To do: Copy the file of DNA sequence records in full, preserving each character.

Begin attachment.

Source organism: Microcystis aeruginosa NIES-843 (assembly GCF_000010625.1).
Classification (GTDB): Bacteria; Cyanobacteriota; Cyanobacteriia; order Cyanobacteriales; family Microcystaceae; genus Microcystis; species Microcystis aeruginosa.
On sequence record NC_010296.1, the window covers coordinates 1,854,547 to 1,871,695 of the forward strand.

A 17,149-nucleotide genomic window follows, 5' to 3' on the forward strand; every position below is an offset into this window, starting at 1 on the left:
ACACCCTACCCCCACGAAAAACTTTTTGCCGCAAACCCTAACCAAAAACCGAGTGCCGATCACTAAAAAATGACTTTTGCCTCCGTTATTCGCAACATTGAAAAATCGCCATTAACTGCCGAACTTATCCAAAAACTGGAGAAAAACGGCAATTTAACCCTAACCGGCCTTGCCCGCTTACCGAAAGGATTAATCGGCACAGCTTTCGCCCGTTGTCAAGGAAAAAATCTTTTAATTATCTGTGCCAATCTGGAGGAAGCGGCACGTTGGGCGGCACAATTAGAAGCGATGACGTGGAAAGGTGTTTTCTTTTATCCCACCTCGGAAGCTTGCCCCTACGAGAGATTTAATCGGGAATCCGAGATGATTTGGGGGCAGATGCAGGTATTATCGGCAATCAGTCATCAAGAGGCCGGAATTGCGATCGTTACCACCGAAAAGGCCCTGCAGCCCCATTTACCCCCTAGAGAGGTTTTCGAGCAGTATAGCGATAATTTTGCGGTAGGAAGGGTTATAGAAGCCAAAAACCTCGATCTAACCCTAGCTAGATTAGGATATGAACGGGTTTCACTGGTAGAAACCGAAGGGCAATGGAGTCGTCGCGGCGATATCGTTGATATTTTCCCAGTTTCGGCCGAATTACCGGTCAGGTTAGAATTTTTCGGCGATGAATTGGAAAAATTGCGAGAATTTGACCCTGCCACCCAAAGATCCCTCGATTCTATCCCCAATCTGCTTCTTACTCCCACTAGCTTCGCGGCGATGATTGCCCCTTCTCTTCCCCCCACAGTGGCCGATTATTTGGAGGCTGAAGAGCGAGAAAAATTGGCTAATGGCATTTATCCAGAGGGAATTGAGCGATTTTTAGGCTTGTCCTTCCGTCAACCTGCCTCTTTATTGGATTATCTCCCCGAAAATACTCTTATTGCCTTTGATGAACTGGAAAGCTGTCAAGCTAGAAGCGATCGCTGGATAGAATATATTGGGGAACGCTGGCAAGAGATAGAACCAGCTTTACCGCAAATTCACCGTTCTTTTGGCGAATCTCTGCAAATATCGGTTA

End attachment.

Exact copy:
Source organism: Microcystis aeruginosa NIES-843 (assembly GCF_000010625.1).
Classification (GTDB): Bacteria; Cyanobacteriota; Cyanobacteriia; order Cyanobacteriales; family Microcystaceae; genus Microcystis; species Microcystis aeruginosa.
On sequence record NC_010296.1, the window covers coordinates 1,854,547 to 1,871,695 of the forward strand.

A 17,149-nucleotide genomic window follows, 5' to 3' on the forward strand; every position below is an offset into this window, starting at 1 on the left:
ACACCCTACCCCCACGAAAAACTTTTTGCCGCAAACCCTAACCAAAAACCGAGTGCCGATCACTAAAAAATGACTTTTGCCTCCGTTATTCGCAACATTGAAAAATCGCCATTAACTGCCGAACTTATCCAAAAACTGGAGAAAAACGGCAATTTAACCCTAACCGGCCTTGCCCGCTTACCGAAAGGATTAATCGGCACAGCTTTCGCCCGTTGTCAAGGAAAAAATCTTTTAATTATCTGTGCCAATCTGGAGGAAGCGGCACGTTGGGCGGCACAATTAGAAGCGATGACGTGGAAAGGTGTTTTCTTTTATCCCACCTCGGAAGCTTGCCCCTACGAGAGATTTAATCGGGAATCCGAGATGATTTGGGGGCAGATGCAGGTATTATCGGCAATCAGTCATCAAGAGGCCGGAATTGCGATCGTTACCACCGAAAAGGCCCTGCAGCCCCATTTACCCCCTAGAGAGGTTTTCGAGCAGTATAGCGATAATTTTGCGGTAGGAAGGGTTATAGAAGCCAAAAACCTCGATCTAACCCTAGCTAGATTAGGATATGAACGGGTTTCACTGGTAGAAACCGAAGGGCAATGGAGTCGTCGCGGCGATATCGTTGATATTTTCCCAGTTTCGGCCGAATTACCGGTCAGGTTAGAATTTTTCGGCGATGAATTGGAAAAATTGCGAGAATTTGACCCTGCCACCCAAAGATCCCTCGATTCTATCCCCAATCTGCTTCTTACTCCCACTAGCTTCGCGGCGATGATTGCCCCTTCTCTTCCCCCCACAGTGGCCGATTATTTGGAGGCTGAAGAGCGAGAAAAATTGGCTAATGGCATTTATCCAGAGGGAATTGAGCGATTTTTAGGCTTGTCCTTCCGTCAACCTGCCTCTTTATTGGATTATCTCCCCGAAAATACTCTTATTGCCTTTGATGAACTGGAAAGCTGTCAAGCTAGAAGCGATCGCTGGATAGAATATATTGGGGAACGCTGGCAAGAGATAGAACCAGCTTTACCGCAAATTCACCGTTCTTTTGGCGAATCTCTGCAAATATCGGTTA